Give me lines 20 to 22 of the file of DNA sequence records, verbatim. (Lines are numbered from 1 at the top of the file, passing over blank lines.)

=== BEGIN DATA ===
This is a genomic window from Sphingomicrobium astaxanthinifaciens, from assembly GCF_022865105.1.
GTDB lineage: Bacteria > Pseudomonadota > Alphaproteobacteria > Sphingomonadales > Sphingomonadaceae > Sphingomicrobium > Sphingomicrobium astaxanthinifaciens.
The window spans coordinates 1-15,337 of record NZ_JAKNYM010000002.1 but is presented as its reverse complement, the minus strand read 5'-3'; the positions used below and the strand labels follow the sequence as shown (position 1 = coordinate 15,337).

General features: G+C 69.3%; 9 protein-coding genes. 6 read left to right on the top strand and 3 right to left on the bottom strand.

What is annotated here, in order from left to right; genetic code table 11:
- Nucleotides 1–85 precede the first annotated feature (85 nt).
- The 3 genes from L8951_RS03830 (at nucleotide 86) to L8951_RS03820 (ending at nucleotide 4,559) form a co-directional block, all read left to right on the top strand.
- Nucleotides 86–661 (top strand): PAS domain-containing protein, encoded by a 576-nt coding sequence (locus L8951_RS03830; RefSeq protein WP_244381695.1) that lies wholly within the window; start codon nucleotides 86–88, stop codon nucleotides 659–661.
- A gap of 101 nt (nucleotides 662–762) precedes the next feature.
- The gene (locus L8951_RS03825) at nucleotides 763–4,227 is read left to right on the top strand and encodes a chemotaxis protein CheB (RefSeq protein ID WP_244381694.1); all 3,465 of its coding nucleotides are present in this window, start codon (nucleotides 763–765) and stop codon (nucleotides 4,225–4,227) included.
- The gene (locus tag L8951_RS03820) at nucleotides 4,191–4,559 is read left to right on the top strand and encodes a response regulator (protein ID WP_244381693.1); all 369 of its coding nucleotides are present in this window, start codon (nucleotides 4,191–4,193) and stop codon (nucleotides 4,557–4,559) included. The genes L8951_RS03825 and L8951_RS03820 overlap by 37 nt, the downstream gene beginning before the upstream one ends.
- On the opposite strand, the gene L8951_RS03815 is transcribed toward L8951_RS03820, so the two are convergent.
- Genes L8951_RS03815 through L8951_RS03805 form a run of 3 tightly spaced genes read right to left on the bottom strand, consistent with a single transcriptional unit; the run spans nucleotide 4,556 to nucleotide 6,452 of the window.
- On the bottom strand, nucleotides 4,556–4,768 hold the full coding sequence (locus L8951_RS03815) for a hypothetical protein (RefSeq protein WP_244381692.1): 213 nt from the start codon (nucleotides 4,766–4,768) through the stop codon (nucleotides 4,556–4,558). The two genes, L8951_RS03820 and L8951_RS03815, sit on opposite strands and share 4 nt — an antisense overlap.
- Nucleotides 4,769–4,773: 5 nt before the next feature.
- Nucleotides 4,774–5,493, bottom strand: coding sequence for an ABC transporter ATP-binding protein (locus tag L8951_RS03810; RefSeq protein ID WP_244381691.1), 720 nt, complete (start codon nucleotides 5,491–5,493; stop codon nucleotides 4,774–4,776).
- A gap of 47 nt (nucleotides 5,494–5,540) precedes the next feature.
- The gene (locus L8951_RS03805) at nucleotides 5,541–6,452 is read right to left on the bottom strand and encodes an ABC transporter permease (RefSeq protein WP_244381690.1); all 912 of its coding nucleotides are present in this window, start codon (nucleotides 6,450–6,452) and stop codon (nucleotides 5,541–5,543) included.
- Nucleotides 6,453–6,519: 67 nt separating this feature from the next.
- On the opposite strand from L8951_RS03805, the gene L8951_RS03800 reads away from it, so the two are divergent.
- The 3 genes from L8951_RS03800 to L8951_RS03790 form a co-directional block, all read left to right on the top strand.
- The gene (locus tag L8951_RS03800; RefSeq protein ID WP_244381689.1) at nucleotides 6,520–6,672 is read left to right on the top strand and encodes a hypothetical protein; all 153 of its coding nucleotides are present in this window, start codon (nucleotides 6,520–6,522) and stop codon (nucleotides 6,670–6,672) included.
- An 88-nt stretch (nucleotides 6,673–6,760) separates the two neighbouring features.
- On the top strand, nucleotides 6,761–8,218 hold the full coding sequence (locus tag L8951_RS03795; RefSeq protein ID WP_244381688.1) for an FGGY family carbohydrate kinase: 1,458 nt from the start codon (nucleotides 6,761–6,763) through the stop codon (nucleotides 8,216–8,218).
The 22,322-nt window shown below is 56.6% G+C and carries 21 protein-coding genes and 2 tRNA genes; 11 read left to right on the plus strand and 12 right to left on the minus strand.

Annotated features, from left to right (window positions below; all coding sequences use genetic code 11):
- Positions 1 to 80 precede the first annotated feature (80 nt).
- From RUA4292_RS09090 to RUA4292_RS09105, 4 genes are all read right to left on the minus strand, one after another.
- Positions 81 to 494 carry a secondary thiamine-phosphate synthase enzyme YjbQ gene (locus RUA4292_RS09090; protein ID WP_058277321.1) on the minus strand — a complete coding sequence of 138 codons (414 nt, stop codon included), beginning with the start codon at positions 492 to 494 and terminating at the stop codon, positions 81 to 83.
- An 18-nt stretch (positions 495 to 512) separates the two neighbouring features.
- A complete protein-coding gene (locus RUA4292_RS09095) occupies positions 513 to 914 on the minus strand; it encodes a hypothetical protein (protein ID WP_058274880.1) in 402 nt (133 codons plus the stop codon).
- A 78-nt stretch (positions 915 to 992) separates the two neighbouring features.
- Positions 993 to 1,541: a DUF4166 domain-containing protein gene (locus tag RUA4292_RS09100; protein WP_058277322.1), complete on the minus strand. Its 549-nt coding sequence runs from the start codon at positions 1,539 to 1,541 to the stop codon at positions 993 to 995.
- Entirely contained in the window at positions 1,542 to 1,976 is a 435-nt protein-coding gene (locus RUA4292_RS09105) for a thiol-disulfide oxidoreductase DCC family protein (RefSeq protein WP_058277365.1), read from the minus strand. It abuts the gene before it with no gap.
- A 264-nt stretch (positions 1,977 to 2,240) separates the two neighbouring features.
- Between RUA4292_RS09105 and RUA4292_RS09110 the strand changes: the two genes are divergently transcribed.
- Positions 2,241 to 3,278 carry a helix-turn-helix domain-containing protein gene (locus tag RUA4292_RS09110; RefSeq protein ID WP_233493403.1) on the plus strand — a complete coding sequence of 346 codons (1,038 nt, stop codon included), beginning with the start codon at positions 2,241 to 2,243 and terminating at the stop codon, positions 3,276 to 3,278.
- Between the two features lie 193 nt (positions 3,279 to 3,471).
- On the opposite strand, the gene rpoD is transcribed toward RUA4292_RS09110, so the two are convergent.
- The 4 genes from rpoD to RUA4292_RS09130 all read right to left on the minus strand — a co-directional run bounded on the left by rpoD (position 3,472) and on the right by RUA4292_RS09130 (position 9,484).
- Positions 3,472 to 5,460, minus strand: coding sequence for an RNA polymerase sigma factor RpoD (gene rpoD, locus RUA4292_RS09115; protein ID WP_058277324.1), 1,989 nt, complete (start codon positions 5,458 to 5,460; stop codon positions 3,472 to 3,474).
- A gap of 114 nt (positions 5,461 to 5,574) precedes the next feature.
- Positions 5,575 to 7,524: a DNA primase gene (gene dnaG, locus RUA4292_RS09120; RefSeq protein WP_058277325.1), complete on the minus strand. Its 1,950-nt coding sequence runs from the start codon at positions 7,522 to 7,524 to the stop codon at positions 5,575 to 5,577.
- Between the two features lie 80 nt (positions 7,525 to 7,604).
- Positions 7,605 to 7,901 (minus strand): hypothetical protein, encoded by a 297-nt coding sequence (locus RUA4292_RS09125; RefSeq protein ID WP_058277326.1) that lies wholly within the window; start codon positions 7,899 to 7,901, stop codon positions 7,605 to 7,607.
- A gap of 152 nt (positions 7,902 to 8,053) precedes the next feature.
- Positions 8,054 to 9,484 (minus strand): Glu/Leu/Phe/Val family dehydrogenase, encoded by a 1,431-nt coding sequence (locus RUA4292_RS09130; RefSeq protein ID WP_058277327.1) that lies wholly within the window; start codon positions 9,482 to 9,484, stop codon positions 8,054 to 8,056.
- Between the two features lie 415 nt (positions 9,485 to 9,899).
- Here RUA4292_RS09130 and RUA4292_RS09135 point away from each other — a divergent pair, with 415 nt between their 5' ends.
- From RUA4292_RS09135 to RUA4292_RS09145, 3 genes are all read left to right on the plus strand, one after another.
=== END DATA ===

- On the opposite strand from L8951_RS03805, the gene L8951_RS03800 reads away from it, so the two are divergent.
- The 3 genes from L8951_RS03800 to L8951_RS03790 form a co-directional block, all read left to right on the top strand.
- The gene (locus tag L8951_RS03800; RefSeq protein ID WP_244381689.1) at nucleotides 6,520–6,672 is read left to right on the top strand and encodes a hypothetical protein; all 153 of its coding nucleotides are present in this window, start codon (nucleotides 6,520–6,522) and stop codon (nucleotides 6,670–6,672) included.